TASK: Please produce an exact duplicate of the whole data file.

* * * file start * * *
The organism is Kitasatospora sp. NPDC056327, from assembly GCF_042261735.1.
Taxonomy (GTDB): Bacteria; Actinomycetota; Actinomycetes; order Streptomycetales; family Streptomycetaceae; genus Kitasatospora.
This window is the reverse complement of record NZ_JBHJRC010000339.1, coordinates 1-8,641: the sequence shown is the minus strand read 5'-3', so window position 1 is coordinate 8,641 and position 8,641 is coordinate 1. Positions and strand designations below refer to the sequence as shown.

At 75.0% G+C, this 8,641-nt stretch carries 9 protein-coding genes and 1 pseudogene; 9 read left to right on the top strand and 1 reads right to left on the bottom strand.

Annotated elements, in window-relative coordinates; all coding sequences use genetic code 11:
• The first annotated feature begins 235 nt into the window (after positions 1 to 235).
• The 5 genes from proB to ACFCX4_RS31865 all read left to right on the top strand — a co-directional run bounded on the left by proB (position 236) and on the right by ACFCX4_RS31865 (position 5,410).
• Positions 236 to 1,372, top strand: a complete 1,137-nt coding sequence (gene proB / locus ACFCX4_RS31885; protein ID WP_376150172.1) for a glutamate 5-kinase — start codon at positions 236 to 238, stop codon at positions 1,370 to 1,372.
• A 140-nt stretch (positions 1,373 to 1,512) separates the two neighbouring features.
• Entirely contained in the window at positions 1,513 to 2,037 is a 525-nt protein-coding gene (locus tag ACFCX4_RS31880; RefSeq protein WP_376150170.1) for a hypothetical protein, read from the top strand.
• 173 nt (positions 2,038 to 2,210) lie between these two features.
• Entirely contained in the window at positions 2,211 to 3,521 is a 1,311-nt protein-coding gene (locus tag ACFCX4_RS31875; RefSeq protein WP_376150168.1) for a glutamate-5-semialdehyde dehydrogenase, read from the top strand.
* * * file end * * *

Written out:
The organism is Kitasatospora sp. NPDC056327, from assembly GCF_042261735.1.
Taxonomy (GTDB): Bacteria; Actinomycetota; Actinomycetes; order Streptomycetales; family Streptomycetaceae; genus Kitasatospora.
This window is the reverse complement of record NZ_JBHJRC010000339.1, coordinates 1-8,641: the sequence shown is the minus strand read 5'-3', so window position 1 is coordinate 8,641 and position 8,641 is coordinate 1. Positions and strand designations below refer to the sequence as shown.

At 75.0% G+C, this 8,641-nt stretch carries 9 protein-coding genes and 1 pseudogene; 9 read left to right on the top strand and 1 reads right to left on the bottom strand.

Annotated elements, in window-relative coordinates; all coding sequences use genetic code 11:
• The first annotated feature begins 235 nt into the window (after positions 1 to 235).
• The 5 genes from proB to ACFCX4_RS31865 all read left to right on the top strand — a co-directional run bounded on the left by proB (position 236) and on the right by ACFCX4_RS31865 (position 5,410).
• Positions 236 to 1,372, top strand: a complete 1,137-nt coding sequence (gene proB / locus ACFCX4_RS31885; protein ID WP_376150172.1) for a glutamate 5-kinase — start codon at positions 236 to 238, stop codon at positions 1,370 to 1,372.
• A 140-nt stretch (positions 1,373 to 1,512) separates the two neighbouring features.
• Entirely contained in the window at positions 1,513 to 2,037 is a 525-nt protein-coding gene (locus tag ACFCX4_RS31880; RefSeq protein WP_376150170.1) for a hypothetical protein, read from the top strand.
• 173 nt (positions 2,038 to 2,210) lie between these two features.
• Entirely contained in the window at positions 2,211 to 3,521 is a 1,311-nt protein-coding gene (locus tag ACFCX4_RS31875; RefSeq protein WP_376150168.1) for a glutamate-5-semialdehyde dehydrogenase, read from the top strand.